Sago palms may be pretty plants to add to your home but be warned, they pack a deadly punch if your dogs get into them.
The story about the unfortunate death of a French bull dog, who ate a sago palm, has been making the rounds.
Kate Wagner posted on Facebook about losing Lily and took this incident to raise awareness about researching heavily before buying plants, especially if you’re a pet owner.
You can read the entire post below but the most striking and heartbreaking sentence that really hit home was this:
“There have been many tears shed, dollars spent, and guilt felt… all because of a $5 plant,” Wagner said in the post.
Just how poisonous are sago palms for your dog?
All parts of the sago palm – also commonly known as cycad – including the the prickly fronds of the plant are poisonous but the seeds are the most toxic and it’s easy for pets to eat them.
Following a similar incident back in 2012 in Townsville, Australia, Dr Philip Judge, then senior lecturer in veterinary emergency and critical care at James Cook University, said in a media release that eating even two seeds of the plant could kill your dog.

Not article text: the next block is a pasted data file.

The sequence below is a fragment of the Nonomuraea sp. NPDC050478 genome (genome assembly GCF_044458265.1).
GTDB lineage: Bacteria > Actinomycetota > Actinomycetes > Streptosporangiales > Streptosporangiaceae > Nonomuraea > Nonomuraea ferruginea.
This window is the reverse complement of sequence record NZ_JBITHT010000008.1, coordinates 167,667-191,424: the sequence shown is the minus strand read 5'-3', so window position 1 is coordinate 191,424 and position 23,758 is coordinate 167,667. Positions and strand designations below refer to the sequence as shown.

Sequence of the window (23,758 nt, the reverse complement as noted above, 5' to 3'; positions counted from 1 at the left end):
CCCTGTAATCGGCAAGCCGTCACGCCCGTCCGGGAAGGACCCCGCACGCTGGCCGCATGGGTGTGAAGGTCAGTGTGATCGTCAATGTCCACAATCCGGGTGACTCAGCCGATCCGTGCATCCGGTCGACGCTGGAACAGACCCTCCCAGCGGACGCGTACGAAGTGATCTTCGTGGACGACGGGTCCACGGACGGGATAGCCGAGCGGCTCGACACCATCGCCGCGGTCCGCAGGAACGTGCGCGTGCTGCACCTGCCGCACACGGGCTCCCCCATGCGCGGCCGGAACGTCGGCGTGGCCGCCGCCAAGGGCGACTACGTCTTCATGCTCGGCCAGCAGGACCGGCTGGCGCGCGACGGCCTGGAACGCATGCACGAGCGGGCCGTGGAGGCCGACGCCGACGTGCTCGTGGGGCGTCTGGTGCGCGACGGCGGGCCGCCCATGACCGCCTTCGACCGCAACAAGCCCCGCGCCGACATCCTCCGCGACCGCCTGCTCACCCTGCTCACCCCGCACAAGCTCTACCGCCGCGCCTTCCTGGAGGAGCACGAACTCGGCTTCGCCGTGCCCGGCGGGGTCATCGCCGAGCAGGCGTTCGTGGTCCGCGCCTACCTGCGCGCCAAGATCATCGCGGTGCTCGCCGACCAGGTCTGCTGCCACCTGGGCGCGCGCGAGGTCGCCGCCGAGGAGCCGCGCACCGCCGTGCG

“The leaves are apparently quite attractive-smelling to dogs, making accidental ingestion likely, with initial symptoms of poisoning usually being vomiting, dehydration and lethargy,” Judge said.
“Using appropriate treatment with intravenous fluid therapy and medications, the symptoms often subside within 24 to 48 hours or so – only to be replaced by the development of severe liver damage that could result in liver failure and death within seven to 14 days.”
Following the ingestion of any part of this plant, your dog could suffer from the following symptoms: vomiting, blood in faeces, bloody diarrhoea, icterus (yellow coloration of skin and gums), increased thirst, increased urine, bruising, bleeding easily, neurological signs such as depression, circling, paralysis, seizures and coma.
These symptoms occur due to liver damage caused by the cycasin toxin present in the sago palm.
What other plants are poisonous to dogs?
Unfortunately, there’s a wide range of plants that are toxic for dogs. This is why it’s so important to do you research before visiting Bunnings or any local nursery. It’s also more true of late as more Aussies turn to adding greens to their house given we’re still in the midst of the COVID-19 pandemic.
You can find the full list of plants to avoid here but some of the common ones are ivy, aloe vera, tomato plant, tulip, baby’s breath, asparagus fern and azaleas.
[referenced url=”https://www.lifehacker.com.au/2020/05/ten-myths-about-dogs-you-should-stop-believing/” thumb=”https://www.lifehacker.com.au/wp-content/uploads/sites/4/2020/03/dogs-410×231.jpg” title=”Ten Myths About Dogs You Should Stop Believing” excerpt=”It is difficult to refer to what dogs, as a collective, like and dislike and how they behave. Just as humans do, dogs all have their own personalities and learned preferences and so can differ dramatically in how they approach life and what they take from it.”]